Tribune News Service
Chandigarh, August 9
Centuries-old revenue records in Haryana will soon be available at the click of the mouse with Chief Minister Manohar Lal Khattar approving an ambitious Rs 76-crore project to digitise record rooms in revenue offices across the state.
Under the new project, two modern record rooms in Chandigarh and one each in all districts would be digitised soon to pave the way for getting old records within a few minutes.
Currently, revenue records comprising lakhs of files and dating back to 1870 are being maintained manually by the Revenue Department. However, termite has taken its toll on old records in some of the revenue offices in the state leaving important documents in a damaged condition.
Under the new initiative, important revenue records would be scanned, catalogued and put in the ‘digital box’ in the modern record rooms. These records could be retrieved at the time of need which would save time and money of the department and the general public, sources told The Tribune.
On June 25, Khattar had inaugurated the first digital record room at Kaithal. As many as 1 lakh revenue files are set to be digitally stored in the record room which has the capacity to digitally store around 2 lakh files.
In fact, buoyed by the success of the experiment at Kaithal, another digital record room at Sonepat, where files dating back to 1870 are being stored, is almost ready. The experiment will later be replicated across the state.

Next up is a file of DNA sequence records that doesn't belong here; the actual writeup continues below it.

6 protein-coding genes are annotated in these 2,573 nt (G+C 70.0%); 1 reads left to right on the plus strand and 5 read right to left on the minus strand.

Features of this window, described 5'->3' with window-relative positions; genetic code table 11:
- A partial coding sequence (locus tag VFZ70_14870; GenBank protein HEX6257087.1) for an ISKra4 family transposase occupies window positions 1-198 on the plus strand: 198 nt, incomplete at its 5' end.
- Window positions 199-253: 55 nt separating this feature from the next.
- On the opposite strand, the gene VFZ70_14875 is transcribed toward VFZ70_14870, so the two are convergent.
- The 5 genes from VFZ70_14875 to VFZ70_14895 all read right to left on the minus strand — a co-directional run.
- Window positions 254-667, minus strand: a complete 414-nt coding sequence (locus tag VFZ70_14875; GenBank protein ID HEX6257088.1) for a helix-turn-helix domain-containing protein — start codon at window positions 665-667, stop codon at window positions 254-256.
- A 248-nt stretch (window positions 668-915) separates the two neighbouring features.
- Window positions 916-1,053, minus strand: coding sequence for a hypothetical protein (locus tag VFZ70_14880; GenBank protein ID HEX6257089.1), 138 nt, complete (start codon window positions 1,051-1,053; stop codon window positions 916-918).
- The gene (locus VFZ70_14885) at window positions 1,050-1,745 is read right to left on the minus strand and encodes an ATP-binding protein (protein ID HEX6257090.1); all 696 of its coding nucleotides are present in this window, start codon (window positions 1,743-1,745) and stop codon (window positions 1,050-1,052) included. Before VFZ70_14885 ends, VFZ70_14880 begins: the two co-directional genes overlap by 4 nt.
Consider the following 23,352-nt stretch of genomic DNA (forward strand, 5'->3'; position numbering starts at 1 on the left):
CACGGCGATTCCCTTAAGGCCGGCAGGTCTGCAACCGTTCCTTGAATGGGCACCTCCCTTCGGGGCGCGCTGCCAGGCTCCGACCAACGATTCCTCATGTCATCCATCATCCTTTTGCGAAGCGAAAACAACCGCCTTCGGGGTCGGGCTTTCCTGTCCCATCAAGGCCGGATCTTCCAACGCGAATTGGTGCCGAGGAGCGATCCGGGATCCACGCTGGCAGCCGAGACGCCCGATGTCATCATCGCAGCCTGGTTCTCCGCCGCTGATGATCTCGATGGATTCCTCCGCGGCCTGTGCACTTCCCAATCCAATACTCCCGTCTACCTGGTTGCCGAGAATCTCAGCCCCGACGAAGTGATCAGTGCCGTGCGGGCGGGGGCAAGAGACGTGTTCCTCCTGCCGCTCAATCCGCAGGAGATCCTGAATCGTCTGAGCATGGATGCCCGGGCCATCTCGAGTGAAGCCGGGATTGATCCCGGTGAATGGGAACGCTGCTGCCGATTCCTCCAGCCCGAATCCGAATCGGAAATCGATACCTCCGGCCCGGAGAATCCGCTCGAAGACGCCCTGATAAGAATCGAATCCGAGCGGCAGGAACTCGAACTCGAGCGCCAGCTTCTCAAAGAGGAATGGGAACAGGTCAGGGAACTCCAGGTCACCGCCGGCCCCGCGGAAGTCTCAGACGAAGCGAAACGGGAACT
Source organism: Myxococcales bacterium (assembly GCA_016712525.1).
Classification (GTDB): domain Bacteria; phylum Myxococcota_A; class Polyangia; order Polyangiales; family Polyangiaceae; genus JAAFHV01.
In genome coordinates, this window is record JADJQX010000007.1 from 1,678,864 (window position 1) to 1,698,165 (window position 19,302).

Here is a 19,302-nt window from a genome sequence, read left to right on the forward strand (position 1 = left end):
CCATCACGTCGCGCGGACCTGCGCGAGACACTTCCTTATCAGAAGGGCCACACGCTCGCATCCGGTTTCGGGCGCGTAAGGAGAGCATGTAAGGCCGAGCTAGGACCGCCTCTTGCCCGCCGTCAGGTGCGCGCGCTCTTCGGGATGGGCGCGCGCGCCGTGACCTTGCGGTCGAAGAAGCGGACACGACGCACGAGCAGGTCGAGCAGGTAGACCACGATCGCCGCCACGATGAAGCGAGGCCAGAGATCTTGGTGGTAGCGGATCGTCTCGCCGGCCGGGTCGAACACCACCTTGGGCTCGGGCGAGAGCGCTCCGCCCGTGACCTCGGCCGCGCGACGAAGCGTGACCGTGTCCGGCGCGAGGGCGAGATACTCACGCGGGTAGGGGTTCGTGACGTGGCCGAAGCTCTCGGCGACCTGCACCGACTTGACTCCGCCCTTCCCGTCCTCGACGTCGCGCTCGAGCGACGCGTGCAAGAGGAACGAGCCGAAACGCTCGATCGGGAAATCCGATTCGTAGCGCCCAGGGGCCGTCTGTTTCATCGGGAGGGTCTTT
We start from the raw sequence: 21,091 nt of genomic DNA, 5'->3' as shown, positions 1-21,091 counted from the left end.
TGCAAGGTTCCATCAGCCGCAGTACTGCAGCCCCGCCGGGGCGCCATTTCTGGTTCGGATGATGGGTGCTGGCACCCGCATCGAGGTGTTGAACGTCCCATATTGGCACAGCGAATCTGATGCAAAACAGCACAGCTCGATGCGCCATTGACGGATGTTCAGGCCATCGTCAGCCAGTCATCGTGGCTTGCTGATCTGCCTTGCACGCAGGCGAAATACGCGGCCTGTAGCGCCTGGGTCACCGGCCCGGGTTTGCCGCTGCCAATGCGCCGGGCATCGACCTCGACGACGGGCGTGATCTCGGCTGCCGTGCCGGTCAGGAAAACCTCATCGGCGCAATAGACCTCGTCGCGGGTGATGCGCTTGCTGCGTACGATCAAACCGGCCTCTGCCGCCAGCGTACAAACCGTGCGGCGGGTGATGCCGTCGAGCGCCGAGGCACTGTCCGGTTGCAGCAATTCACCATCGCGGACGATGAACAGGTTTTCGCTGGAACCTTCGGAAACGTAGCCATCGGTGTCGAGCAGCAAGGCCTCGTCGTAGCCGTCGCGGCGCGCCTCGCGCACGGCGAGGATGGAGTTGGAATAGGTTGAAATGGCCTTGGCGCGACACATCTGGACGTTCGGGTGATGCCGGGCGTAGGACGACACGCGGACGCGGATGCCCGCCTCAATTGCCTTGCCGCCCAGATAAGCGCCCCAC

The sources said after the completion of the digitisation project, the general public would able to access any revenue record by feeding any of the parameters such as name, village and file name in matter of a few minutes.
Chief Minister’s media adviser Rajiv Jain claimed the digitisation of the record rooms would go a long way in preserving the revenue records. “This will save time and money of both the Revenue Department and general public as the records will be available at the click of the mouse,” he added.
The new initiative
Under the new initiative, important revenue records would be scanned, catalogued and put in the ‘digital box’ in the modern record rooms. These records can be retrieved at the time of need which would save time and money of the department and the general public.